A 5-million-year-old fossil belonging to a pig-nosed turtle that was unearthed in Melbourne, Australia, has re-written the creature’s long history.
Pig-nosed turtles are freshwater creatures that are native to the northern part of Australia and the southern part of New Guinea. Their feet contain paddle-like flippers and their nose looks like that of a pig. They mostly live in the water but nest on land. They are omnivores that feast plants (like fig leaves and fruit) in addition to insects, mollusks, and crustaceans. They can grow to 70 centimeters in length (28 inches or 2.3 feet) and weigh more than 20 kilograms (44 pounds). They live between 25 and 30 years.
It was previously believed that the pig-nosed turtle, which is the last surviving member of the carettochelyids tropical turtle group, came to Australia in the last few millennia. However, a recent study has shed new light on when they actually arrived.
An unidentified ancient fossil that was found in Beaumaris near Melbourne was kept in a collection at the Melbourne Museum for the past 100 years. The fossil fragment has recently been analyzed and experts realized that it actually belonged to a pig-nosed turtle. This discovery has brought back the creature’s arrival time to millions of years earlier than previously thought.
Another interesting fact was that the fossil was found thousands of kilometers away from where today’s pig-nosed turtles currently reside. This may be explained by the different climate that Australia had millions of years ago as it was a lot hotter and wetter in Melbourne than it is today – the type of conditions that the turtles could survive in. This makes a lot of sense since Beaumaris was also once home to monk seals and dugongs.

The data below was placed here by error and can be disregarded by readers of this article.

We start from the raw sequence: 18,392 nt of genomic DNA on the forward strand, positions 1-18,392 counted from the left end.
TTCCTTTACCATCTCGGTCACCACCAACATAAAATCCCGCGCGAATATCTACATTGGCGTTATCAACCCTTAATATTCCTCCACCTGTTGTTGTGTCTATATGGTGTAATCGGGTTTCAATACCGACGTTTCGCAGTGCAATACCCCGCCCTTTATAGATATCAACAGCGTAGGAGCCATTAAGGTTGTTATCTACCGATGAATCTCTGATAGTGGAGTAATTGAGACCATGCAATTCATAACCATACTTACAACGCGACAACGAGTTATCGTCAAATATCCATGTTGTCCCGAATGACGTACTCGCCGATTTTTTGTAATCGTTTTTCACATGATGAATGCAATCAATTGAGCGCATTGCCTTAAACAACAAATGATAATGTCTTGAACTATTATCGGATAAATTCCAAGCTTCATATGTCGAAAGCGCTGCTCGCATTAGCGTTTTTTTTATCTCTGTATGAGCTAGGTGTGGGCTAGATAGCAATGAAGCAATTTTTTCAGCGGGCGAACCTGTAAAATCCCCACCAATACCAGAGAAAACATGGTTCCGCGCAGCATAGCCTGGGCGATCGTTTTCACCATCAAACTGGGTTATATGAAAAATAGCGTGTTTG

Climate change is the reason why the pig-nosed turtle is the last surviving member of the carettochelyids group. In fact, after the Ice Ages when Australasia’s climate was cooler and drier, all of the tropical turtles went extinct with the exception of the pig-nosed turtle which survived in northern Australia and southern New Guinea. The species is, however, considered endangered.
Dr. James Rule from the Monash University School of Biological Sciences weighed in on the discovery by stating, “This one fossil specimen reveals a previously unknown evolutionary history of tropical turtles in Australia, and suggests we still have much to learn about the endangered pig-nosed turtle.” Their study was published in the journal Papers in Palaeontology where it can be read in full.
A picture of the 5-million-year-old pig-nosed turtle shell fragment can be viewed here.
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